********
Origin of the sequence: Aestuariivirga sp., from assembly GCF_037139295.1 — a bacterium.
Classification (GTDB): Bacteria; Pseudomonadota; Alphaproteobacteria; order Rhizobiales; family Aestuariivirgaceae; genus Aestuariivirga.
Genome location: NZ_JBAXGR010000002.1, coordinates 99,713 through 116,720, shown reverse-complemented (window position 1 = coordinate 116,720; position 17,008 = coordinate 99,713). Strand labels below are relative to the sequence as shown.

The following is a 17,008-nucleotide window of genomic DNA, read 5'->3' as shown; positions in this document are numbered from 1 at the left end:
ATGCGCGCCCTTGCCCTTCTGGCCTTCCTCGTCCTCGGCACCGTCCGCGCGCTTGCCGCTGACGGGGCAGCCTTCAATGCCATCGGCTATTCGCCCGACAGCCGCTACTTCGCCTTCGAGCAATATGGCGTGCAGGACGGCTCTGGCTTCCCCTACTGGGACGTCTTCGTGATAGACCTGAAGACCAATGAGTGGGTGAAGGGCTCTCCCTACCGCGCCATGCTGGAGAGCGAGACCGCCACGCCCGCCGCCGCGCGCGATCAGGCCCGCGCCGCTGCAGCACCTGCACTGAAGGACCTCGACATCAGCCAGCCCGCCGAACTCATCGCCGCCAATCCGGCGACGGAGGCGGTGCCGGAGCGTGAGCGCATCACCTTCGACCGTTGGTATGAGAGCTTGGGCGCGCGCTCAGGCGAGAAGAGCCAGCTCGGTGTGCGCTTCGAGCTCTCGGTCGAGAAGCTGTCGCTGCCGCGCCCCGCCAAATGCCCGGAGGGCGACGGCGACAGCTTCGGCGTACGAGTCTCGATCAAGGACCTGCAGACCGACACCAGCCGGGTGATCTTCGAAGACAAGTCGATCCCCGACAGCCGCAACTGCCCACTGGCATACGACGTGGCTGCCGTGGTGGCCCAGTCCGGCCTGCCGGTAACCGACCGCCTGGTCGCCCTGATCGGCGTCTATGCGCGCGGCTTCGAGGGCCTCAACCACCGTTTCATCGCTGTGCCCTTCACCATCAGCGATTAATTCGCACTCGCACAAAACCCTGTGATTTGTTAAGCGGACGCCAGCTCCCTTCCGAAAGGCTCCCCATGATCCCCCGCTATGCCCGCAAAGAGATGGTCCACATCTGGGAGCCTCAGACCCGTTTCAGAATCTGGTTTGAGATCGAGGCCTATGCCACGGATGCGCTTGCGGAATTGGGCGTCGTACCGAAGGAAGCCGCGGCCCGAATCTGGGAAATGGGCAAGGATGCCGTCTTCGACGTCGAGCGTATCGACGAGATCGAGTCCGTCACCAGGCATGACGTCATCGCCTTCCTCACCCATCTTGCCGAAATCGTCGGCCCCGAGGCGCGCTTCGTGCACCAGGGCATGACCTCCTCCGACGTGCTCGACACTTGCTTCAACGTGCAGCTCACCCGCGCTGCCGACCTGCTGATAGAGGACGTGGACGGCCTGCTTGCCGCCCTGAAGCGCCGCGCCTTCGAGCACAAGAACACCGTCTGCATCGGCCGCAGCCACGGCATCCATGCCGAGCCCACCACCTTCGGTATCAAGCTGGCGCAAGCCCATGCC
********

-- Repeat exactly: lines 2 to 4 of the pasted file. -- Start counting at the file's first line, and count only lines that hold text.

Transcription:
Classification (GTDB): Bacteria; Pseudomonadota; Alphaproteobacteria; order Rhizobiales; family Aestuariivirgaceae; genus Aestuariivirga.
Genome location: NZ_JBAXGR010000002.1, coordinates 99,713 through 116,720, shown reverse-complemented (window position 1 = coordinate 116,720; position 17,008 = coordinate 99,713). Strand labels below are relative to the sequence as shown.

The following is a 17,008-nucleotide window of genomic DNA, read 5'->3' as shown; positions in this document are numbered from 1 at the left end: